NORTH LITTLE ROCK, Ark. – Monday night’s football game is weighing heavy on countless hearts, as people across the nation come together to pray for Buffalo Bill’s Damar Hamlin.

Most recent reports say he is now in critical condition after collapsing on the field.

For one North Little Rock family, the scene brought back hard memories after losing their loved one under circumstances that feel all too similar.

The name Samuel Urton is a familiar one for North Little Rock natives. For Rachel Pledger, this was her brother.

“He was funny, a great storyteller,” she said. “He would captivate you when he walked into a room.”

After nearly two decades, Urton’s story is still at the forefront of the minds of many in the community.

In 2003, Urton collapsed and went into cardiac arrest during basketball practice at school in North Little Rock. He was taken to the hospital where he died that same day. Urton was just 15 years old at the time.

Pledger said their family later learned he might have had a virus or infection beforehand that gave him no symptoms but could have been connected to a heart condition known as Myocarditis.

“No one signs up for a sport that they love thinking, “This might be my last down or my last rebound,’” Pledger said.

Pledger said she had the game on in her home Monday night as the tragedy on the field all played out. After seeing posts on Facebook, she looked up and discovered what all was happening… seeing Bills and Bengals players crowding Hamlin who was laying on the field.

Reports say Hamlin collapsed after getting up from a tackle and went into cardiac arrest. His heartbeat was eventually restored after CPR and he was rushed to the hospital.

“Immediately it took you back to 19 years ago,” Pledger said.

Despite the years of grief, Urton’s family has dealt with, they have peace over a few things.

“What gives our family peace is we know he loves the Lord and he’s in heaven with Jesus and we will see him again,” she said.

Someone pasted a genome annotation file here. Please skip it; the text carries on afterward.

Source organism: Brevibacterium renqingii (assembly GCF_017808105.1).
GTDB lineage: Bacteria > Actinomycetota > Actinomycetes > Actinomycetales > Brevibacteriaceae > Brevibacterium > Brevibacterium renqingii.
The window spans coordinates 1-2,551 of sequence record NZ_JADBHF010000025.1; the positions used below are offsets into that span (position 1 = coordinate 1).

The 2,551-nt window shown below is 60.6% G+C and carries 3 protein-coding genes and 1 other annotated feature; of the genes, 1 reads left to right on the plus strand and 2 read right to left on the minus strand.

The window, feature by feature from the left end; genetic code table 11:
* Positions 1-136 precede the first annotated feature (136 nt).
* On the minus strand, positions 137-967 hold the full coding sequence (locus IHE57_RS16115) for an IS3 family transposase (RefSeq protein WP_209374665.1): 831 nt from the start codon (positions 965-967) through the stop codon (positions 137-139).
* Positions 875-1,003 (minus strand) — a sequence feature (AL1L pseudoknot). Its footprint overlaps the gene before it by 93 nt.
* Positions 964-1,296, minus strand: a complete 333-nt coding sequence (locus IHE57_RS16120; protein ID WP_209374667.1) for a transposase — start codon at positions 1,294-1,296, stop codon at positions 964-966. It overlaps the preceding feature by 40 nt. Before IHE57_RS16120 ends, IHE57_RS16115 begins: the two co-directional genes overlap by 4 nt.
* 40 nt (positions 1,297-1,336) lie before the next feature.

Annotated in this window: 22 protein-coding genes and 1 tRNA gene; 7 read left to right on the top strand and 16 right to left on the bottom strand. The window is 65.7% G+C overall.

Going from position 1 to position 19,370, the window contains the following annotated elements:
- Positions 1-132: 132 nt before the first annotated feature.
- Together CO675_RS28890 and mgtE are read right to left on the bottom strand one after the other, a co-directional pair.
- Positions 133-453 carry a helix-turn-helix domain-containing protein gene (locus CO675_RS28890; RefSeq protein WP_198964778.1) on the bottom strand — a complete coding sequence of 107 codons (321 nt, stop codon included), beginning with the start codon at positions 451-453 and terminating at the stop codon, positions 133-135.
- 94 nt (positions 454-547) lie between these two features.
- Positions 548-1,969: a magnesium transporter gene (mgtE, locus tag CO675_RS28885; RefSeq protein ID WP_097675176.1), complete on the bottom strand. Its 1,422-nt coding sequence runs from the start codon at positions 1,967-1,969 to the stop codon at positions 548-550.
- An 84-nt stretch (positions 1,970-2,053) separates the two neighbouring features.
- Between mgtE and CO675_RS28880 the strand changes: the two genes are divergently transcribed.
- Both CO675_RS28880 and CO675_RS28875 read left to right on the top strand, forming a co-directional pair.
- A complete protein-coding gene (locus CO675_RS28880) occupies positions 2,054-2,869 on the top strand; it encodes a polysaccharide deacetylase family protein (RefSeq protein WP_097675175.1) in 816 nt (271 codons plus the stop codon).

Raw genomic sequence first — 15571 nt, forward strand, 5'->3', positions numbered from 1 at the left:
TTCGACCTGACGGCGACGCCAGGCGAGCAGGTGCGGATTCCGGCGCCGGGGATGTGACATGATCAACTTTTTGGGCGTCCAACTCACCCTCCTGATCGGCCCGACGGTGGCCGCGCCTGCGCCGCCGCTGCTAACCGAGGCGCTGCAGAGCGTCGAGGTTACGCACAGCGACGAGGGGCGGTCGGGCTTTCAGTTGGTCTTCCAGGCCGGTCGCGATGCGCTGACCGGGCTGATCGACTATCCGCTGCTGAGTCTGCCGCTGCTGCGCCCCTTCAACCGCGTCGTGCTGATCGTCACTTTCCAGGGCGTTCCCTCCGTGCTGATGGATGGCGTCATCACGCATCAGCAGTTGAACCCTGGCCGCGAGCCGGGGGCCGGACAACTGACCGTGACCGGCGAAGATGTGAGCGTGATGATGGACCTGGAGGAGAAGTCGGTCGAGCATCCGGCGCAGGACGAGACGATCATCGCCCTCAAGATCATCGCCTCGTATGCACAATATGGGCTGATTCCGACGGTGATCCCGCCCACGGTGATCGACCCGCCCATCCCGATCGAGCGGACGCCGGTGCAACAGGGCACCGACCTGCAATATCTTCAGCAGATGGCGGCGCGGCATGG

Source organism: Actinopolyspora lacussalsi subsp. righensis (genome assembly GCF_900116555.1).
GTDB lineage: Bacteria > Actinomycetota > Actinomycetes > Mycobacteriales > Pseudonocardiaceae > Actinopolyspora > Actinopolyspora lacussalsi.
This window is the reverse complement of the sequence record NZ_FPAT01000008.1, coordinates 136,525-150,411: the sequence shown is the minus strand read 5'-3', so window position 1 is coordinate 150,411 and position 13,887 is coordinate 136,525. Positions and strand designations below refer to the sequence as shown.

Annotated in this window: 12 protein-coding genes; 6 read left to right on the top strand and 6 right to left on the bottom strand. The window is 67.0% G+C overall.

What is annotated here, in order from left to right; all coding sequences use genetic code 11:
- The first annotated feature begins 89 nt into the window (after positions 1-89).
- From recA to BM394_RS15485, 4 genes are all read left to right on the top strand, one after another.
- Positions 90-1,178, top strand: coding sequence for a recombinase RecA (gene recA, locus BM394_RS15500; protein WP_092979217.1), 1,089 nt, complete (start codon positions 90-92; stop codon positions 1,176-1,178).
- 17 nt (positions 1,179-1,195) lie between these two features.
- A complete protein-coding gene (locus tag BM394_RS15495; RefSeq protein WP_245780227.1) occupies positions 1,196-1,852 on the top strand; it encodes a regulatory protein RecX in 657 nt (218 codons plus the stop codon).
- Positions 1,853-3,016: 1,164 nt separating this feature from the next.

Pledger also recalled the community of people who came together following the news of her brother the day he died. She said as her family came out of a room in the hospital, it felt like hundreds of people were there in support. What she saw on the field and across social media Monday following Hamlin’s collapse looked like a similar scenario.

“Just all over the country, it didn’t matter what race you were, what political party, what NFL team you support, there were Bengals fans just praying over him,” she said.

Pledger said it is hard to think about how different life would be today with her brother here to experience life and do simple things like play basketball with her son.

“Grief is a funny thing… some days you’re fine, some days you miss the people you’ve lost,” Pledger said. “I would’ve loved for my kids to have met him.”

She added that her family tries to focus on the impact he had on generations to come.

“After my brother and a few others, that’s when legislation and politicians got involved,” she said.

In 2007, a bill passed in Arkansas known as The Arkansas Automatic External Defibrillator Act of 2007. It requires AEDs to be placed in all public and private schools and institutions of higher learning, also ensuring responders are properly trained on how to use defibrillators.

“It makes me and our family happy to know that defibrillators around the state and country are saving people’s lives,” Pledger said. “From 19 years ago to now, we have seen an overwhelming progression of defibrillators in schools, and people are getting trained properly on how to use them.”

While Pledger is unsure if a defibrillator would have saved her brother back in the day or not, she knows having them in schools readily available now is a lifesaving initiative that is part of her brother’s legacy.